Action / Drama

Rotten Tomatoes Audience - Spilled 36%
IMDb Rating 4.9 10 444

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Uploaded By: FREEMAN
January 31, 2021 at 01:24 AM



Lauren Tom as Audry
Luis Guzmán as Martinez
720p.WEB 1080p.WEB
874.41 MB
English 2.0
23.976 fps
1 hr 35 min
P/S 0 / 8
1.59 GB
English 2.0
23.976 fps
1 hr 35 min
P/S 3 / 9

Movie Reviews

Reviewed by Falconeer 6 / 10

Gritty Urban Crime Drama

"Rooftops" is one of many urban genre films to come out in the 80's, when hip hop music became more mainstream, raising interest in crime infested ghetto life. Movies like this one, and "Beat Street," "Breakin," and "Krush Groove" were popular at the box office. "Rooftops" is an uneven film, in that it doesn't seem to know what it wants to be. At first it seems like a family-friendly movie, a light musical comedy with the goofy dancing and over the top ghetto stereotypes and fashions. But after the deceptively light introduction, things take a darker turn when the cast starts dropping "f-bombs' and little kids start getting thrown off roofs to their deaths by crack dealers. "Rooftops" does feature some fantastic location filming of New York City's infamous Lower East Side before the gentrification of the entire area. Throughout the 1980's the L.E.S. was overrun with abandoned buildings. These empty apartment buildings were often occupied, illegally, by homeless people in need of shelter. But when the gangs moved in and started taking over these buildings and using them for their drug trade, a kind of war erupted between drug cartels and residents of the area. for a time it was like the Wild West, with shootouts between rival gangs from Brazil and Puerto Rico, trying to take over the drug trade. "Rooftops' tells the story of a group of young people who are trying to hold onto their home, as a violent drug cartel, led by the ruthless Lobo, are trying to take over the neighborhood and use the empty buildings for their crack operation. For those interested in this dark time in NYC history, "Rooftops' can be quite interesting. It's unfortunate that the filmmakers didn't have the courage to tell a more straightforward story, but chose to attempt to sugar coat the production with some unnecessary "dance fighting" nonsense in the beginning of the movie, but thankfully they dispel with all that silliness soon enough, when the real fighting and shooting begins. Although Jason Gedrick is the main focus, the character that really makes the film worth watching is the little Spanish kid "Squeak,' with his attitude and grafittied coat, he completely makes the movie excel in every scene he is in. By no means is "Rooftops" a classic, but it has enough grit and historical significance to make it a very worthwhile Urban crime drama. It makes a great companion piece with "Mixed Blood," another movie filmed around the wreckage of the Lower East Side and dealing with the same subject matter. "Rooftops" is not as good as that Paul Morrissey masterpiece, but it's much better than the lousy "Alphabet City," a movie that makes the L.E.S look like a Hollywood soundstage. Finding a copy of "Rooftops' isn't easy. As of this writing the very limited dvd is long out of print, and there doesn't seem to be any plans for a Bluray release. That dvd goes for big money on the internet, which is an indication that there is a cult following for this seemingly forgotten 80's gem.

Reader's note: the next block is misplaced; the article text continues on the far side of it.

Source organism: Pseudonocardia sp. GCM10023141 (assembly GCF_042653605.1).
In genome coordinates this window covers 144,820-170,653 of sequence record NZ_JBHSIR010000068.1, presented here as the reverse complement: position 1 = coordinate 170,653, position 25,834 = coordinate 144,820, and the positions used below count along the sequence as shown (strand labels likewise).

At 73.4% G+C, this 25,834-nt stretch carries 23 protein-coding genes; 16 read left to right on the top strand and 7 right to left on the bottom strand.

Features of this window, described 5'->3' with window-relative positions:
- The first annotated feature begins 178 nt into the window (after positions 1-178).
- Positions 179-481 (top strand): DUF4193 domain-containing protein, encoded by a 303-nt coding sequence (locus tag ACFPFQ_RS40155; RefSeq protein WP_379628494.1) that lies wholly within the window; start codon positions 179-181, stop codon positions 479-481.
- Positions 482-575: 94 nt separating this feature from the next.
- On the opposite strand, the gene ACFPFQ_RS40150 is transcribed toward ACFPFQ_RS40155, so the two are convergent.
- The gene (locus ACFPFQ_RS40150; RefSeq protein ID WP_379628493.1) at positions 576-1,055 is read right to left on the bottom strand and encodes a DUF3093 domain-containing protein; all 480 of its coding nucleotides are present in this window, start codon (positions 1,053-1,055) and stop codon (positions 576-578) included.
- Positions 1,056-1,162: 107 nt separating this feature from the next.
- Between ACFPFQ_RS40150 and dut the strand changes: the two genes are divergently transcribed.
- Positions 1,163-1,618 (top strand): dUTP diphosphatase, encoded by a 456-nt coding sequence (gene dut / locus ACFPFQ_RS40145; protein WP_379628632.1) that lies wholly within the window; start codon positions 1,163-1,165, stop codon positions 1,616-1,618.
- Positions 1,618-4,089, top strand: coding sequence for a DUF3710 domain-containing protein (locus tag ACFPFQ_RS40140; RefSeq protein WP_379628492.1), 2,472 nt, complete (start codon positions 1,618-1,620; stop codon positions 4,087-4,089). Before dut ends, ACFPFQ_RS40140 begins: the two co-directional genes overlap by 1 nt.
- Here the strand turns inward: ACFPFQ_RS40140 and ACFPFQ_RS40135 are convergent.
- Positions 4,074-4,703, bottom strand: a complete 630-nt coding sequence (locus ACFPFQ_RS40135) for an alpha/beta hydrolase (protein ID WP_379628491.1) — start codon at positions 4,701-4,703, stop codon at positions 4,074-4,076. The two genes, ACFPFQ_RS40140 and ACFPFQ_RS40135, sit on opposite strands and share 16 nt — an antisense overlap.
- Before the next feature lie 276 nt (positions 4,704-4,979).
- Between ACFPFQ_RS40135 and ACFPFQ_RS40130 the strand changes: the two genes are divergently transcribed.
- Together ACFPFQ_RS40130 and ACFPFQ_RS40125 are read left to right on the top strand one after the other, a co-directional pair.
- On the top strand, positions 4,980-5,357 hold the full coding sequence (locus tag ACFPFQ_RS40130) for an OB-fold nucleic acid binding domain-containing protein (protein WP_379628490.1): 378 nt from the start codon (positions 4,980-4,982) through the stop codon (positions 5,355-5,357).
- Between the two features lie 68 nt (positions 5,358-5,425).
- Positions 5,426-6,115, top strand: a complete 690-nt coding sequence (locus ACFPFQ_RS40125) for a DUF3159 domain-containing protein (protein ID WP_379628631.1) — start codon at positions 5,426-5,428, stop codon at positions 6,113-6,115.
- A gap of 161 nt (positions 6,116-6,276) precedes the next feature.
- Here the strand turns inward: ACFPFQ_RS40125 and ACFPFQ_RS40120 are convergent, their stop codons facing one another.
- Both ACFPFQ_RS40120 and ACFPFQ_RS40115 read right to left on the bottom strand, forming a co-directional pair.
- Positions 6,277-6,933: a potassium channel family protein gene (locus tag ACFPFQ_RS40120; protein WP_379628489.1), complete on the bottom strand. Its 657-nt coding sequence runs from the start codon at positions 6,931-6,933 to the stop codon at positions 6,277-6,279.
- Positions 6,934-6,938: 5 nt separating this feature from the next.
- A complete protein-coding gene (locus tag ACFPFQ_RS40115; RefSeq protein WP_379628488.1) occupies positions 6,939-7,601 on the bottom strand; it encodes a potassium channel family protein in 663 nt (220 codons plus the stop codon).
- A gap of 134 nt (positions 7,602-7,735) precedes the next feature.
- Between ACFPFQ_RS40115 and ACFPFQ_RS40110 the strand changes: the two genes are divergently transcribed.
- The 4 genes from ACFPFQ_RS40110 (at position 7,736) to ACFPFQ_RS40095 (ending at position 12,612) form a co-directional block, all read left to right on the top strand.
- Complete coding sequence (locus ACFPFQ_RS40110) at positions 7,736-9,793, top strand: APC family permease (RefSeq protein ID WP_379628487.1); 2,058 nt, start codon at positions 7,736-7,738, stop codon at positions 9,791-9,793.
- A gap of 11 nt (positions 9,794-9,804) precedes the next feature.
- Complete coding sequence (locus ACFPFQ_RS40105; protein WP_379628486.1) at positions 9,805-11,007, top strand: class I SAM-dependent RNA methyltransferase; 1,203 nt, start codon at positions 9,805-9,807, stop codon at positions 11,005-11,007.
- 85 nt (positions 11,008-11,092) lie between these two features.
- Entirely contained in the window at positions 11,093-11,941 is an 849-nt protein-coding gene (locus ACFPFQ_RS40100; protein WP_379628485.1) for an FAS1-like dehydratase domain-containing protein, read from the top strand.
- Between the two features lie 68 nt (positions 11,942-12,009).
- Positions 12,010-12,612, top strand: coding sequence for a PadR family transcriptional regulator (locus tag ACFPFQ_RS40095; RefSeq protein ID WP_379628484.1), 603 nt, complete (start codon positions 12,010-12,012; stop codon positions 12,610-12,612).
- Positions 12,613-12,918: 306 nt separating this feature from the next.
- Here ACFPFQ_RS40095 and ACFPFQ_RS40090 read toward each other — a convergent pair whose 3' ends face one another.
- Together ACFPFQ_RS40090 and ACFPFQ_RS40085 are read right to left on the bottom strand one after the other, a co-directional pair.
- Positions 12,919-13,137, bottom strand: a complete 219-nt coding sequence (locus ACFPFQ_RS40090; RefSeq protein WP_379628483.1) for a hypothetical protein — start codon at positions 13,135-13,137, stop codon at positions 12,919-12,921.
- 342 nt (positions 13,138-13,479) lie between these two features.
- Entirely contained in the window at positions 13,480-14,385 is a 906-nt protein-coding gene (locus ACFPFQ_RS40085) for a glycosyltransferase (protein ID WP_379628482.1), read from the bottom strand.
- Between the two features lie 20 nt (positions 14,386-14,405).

Reviewed by ndrejaj1969 5 / 10

Gets slightly better with time.

I saw this in the theater when it opened in the spring of '89 because it received a fair deal of publicity at the time. The dance show CLUB MTV even did an hour special featuring the cast and dancers/capoierists with accompanying film clips and videos. I was intrigued, especially when I heard the great Robert Wise was at the helm. It was touted as an aware, updated version of West Side Story against the back-drop of the crack-ravaged streets of Lower Manhattan. In spite of an engageing cast, slick production (co-produced by Taylor Hackford and Howard Koch, photographed by Theo van de Sande, designed by Jeannine Oppewall, and scored by Michael Kamen and Dave Stewart) it turned out to be a poorly-scripted update of the rock and roll B-fliks of the 1950s featuring Alan Freed. Needless to say, it died a quick death at the box office. Well, time heals old (cinematic) wounds. Just like the old Freed films Rooftops can be seen as a something of a curio rooted in its time. Its got everythin a nostalgia freak wants: period music, fashions and slang. It is also a glimpse into the world of pre-gentrification Manhattan, a place/time as exhilirating as it was dangerous. Check out the exciting title sequence/foot chase set to Etta James'"Avenue D." Worth a viewing.

Reviewed by emmeaki 4 / 10

Guilty Pleasure

I have watched this movie over and over since it first came out. I was fifteen and even then, I knew it was cheesy. It had such great potential and I constantly rewrite the script in my head. The Capoeira ruined what could have been a good drama. I loved the fact that it was shot on location. Too bad that the characters were underdeveloped. It's like they wrote a first draft of a script then made the movie right away. At fifteen I could have written a better script!Some scenes and dialog seemed to come out of nowhere and you were left with a lot of unanswered questions. And was it just me, or did it seem like Lobo was sexually attracted to his cousin? "Elena's grown into some kind of woman!" And the way he was always touching her. Would have an interesting plot twist, Elena working for her drug dealing cousin who is also a perv. Too bad they missed the mark on this one.

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